Tuesday, January 27, 2009

Beef Stew with Herbed Dumplings

I've been making a number of one-pot meals lately, and we just had stew on the 16th, but when I was planning my menu for the week, a big pot of stew sounded like just the thing to get us through this last week of January.

I was drawn to this recipe because it called for homemade dumplings and rutabagas. I love dumplings, but I've never made them before. I didn't know if I liked rutabagas because I've never had them or didn't know what they were if I had them. I was excited to give this recipe a try after 95% of epicurious.com readers said they'd eat and try it again. You can't argue with that kind of success!

I changed and added some things, but overall we really liked this. It's definitely a keeper, and we loved the bright medley of flavors happening here. Oh, and I love rutabagas now that I know what they taste like. :-)

Beef Stew with Herbed Dumplings

4 pounds boneless beef chuck, cut into 1-inch cubes
2 tablespoons peanut oil
4 thick-sliced bacon strips, chopped
3 cups finely chopped onions
3 garlic cloves, finely chopped
1 teaspoon dried thyme
1 bay leaf
5 1/2 cups canned beef broth
1 14 1/2-ounce can crushed tomatoes with added purée
6 medium carrots, peeled, cut diagonally into 1-inch pieces
3 medium rutabagas, peeled, cut into 3/4-inch pieces
2/3 cup whole milk
2 large eggs
3 tablespoons minced chives
2 tablespoons minced fresh Italian parsley
1 1/2 cups unbleached all purpose flour
4 teaspoons baking powder
1 teaspoon salt
3 tablespoons cornstarch

Preheat to 325°F. Pat beef dry. Sprinkle with salt and pepper to taste. Heat oil in a heavy, large ovenproof pot over medium-high heat. Brown the beef, stirring occasionally and scraping up browned bits, for about 8 minutes. Cook in batches if necessary. Remove to platter.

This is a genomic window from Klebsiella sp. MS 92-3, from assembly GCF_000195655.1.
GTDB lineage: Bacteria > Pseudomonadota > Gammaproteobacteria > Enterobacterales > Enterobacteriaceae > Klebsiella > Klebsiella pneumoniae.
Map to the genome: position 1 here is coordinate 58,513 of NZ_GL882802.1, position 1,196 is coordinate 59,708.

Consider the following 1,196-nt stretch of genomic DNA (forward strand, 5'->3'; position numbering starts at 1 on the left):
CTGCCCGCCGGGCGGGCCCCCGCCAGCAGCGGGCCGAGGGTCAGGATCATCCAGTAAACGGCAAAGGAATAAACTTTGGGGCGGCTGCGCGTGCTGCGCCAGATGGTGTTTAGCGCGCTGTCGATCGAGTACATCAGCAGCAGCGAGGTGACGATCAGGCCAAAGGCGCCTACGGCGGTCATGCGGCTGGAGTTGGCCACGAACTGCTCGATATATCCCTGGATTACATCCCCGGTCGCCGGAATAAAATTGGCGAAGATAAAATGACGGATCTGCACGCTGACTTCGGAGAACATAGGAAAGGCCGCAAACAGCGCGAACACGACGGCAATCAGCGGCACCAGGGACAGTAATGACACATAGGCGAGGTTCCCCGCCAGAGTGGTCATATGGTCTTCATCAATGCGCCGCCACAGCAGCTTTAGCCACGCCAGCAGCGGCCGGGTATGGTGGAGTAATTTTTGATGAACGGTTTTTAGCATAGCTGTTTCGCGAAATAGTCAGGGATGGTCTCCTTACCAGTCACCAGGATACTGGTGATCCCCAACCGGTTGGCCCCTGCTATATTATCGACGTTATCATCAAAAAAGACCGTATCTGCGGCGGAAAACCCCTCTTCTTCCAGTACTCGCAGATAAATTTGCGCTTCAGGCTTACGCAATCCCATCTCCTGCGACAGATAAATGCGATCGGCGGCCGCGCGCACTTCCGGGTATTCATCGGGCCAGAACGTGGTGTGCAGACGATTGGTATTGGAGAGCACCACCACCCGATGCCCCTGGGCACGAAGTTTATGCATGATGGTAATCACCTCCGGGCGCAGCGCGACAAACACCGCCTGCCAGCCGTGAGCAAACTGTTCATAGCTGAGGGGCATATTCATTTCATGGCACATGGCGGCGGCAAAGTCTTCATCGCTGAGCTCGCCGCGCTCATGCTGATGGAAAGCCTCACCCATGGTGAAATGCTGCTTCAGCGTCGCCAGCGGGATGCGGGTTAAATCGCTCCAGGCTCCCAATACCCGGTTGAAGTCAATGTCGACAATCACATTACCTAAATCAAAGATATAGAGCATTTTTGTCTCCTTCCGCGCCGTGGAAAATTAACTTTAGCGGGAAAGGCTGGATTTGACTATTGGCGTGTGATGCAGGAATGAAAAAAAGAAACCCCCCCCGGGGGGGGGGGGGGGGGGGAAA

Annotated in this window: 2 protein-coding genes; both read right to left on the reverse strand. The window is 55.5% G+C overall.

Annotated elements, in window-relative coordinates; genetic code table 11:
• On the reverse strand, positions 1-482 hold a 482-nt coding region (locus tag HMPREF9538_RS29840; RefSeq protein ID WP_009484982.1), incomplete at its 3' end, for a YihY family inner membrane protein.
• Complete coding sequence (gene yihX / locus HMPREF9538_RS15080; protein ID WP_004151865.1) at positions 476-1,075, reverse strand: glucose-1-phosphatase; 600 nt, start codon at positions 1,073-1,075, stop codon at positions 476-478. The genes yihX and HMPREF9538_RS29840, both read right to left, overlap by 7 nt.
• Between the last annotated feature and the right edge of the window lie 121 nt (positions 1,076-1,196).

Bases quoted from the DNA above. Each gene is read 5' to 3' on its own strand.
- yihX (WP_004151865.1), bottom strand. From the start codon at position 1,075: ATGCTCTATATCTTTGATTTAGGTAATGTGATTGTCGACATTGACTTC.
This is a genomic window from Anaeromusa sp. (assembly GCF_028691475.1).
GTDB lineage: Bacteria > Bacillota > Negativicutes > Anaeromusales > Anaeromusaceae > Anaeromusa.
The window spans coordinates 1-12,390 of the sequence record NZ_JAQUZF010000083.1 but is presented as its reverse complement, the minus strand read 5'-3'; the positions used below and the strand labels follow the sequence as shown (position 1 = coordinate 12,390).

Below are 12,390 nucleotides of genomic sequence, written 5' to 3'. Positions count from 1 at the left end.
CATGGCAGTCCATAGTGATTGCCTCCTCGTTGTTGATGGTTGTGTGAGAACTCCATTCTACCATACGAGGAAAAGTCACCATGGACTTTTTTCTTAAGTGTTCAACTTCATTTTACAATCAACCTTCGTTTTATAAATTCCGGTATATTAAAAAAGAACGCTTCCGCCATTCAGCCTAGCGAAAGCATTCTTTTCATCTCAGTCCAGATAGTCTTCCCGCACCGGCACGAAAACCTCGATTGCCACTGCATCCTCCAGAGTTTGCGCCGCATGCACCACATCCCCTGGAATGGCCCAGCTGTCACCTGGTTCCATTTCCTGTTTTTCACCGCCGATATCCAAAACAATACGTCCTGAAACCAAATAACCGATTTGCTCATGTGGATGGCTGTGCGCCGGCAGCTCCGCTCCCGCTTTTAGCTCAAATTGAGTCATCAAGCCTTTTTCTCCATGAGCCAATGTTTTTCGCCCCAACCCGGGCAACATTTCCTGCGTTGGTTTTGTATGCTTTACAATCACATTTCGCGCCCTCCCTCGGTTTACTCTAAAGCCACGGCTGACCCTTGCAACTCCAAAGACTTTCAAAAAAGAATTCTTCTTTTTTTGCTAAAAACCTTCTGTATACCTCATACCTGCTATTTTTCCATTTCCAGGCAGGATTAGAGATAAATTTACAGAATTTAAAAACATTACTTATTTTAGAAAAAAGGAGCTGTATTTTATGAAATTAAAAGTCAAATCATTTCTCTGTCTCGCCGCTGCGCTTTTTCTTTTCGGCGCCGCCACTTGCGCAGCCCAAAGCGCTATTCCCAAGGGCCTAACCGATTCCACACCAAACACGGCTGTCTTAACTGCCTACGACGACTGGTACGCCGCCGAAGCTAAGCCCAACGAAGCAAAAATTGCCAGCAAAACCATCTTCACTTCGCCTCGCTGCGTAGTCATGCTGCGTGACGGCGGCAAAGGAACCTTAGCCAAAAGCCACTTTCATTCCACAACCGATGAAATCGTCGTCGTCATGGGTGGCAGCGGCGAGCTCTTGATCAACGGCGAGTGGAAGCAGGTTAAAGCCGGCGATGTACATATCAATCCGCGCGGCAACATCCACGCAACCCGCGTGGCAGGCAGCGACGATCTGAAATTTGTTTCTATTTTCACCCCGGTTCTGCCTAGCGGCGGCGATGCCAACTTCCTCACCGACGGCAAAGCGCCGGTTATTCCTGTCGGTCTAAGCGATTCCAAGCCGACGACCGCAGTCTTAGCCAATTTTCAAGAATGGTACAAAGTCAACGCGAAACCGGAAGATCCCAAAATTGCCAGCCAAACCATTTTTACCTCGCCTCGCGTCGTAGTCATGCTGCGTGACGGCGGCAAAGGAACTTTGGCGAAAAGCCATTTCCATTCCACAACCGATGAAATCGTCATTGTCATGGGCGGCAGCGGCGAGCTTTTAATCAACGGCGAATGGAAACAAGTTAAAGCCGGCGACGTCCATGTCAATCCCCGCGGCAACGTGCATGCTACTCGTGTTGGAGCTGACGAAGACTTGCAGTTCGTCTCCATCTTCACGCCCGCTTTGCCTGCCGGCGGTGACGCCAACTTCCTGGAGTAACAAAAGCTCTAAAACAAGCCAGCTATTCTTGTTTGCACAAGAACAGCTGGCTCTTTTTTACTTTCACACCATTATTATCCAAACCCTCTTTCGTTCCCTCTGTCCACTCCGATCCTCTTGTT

Add bacon to same pot. Sauté until crisp, scraping up browned bits, for about 5 minutes. Add onions, garlic, thyme and bay leaf. Cover and cook until onions are tender, stirring occasionally, 8 to 10 minutes.

Return beef to pot. Add 5 cups beef broth and crushed tomatoes with purée. Cover and bring to simmer, stirring occassionally.

Transfer pot to oven. Bake until beef is just tender, stirring occasionally, for 1 hour. Add carrots and rutabagas. Cover; bake until vegetables are crisp-tender, about 20 to 30 minutes. Uncover and cook until beef is very tender, about 20 to 25 minutes. Remove stew to range and simmer over low heat.

Once pot is in the oven, prepare dumplings. Whisk milk and eggs in medium bowl to blend. Mix in chives and parsley. Let stand at room temperature for 30 minutes. Mix flour, baking powder, and salt in a large bowl. Add the milk mixture to the dry ingredients and stir just until blended.

Whisk remaining 1/2 cup canned beef broth and cornstarch in small bowl. Raise simmering stew to medium heat. Stir cornstarch mixture into stew. Return to simmer, stirring until sauce thickens.

Spoon dumpling batter in medium-sized dollops onto simmering stew. Cover tightly; simmer until dumplings are puffed and a toothppick inserted into center of dumplings comes out clean, about 15 minutes.

Serve stew with dumplings on top.

  • I wasn't sure if my local produce market carried rutabegas, or if they were even in season. I knew they were root vegetables so I thought I was safe, but you can never be too sure with my local produce market. I added parsnips to the stew because I thought they'd be a nice compliment to the carrots, and I figured I could add celery to the stew if absolutely necessary. I was proud of me: the parsnips, carrots, and rutabeges worked well in this stew. I'll never skip the parsnips from now on.
  • This is a large stew: it serves six. Thankfully it means we'll have plenty of leftovers for the weekend and going into the Superbowl.
  • The dumplings were great. This is one instance in which it definitely pays to use fresh herbs, man. They were so much better than if I'd used dried.
  • My grocery store was out of 14 oz. cans of crushed tomatoes, but a can of diced worked just as well.
  • I hate using cornstarch. It always glops up in my sauces and whenever I open the box it flies everywhere. I avoid using cornstarch whenever possible, so we didn't have any in the kitchen. A little flour worked fine in its place.
  • Now, pause with me a moment. Is there any smell more divine than thyme, onions, and olive oil sauteing together? It's one of my top 5 favorite smells.
  • Don't fear the dumplings! Trust me on this one! They puffed up all on their own and worked great with the stew. They're awesome for sopping up extra broth, too.


  1. How I miss cooking with beef... this looks awesome and those herb dumplings make it a great full meal!

  2. Yum, this looks so comforting and delicious!


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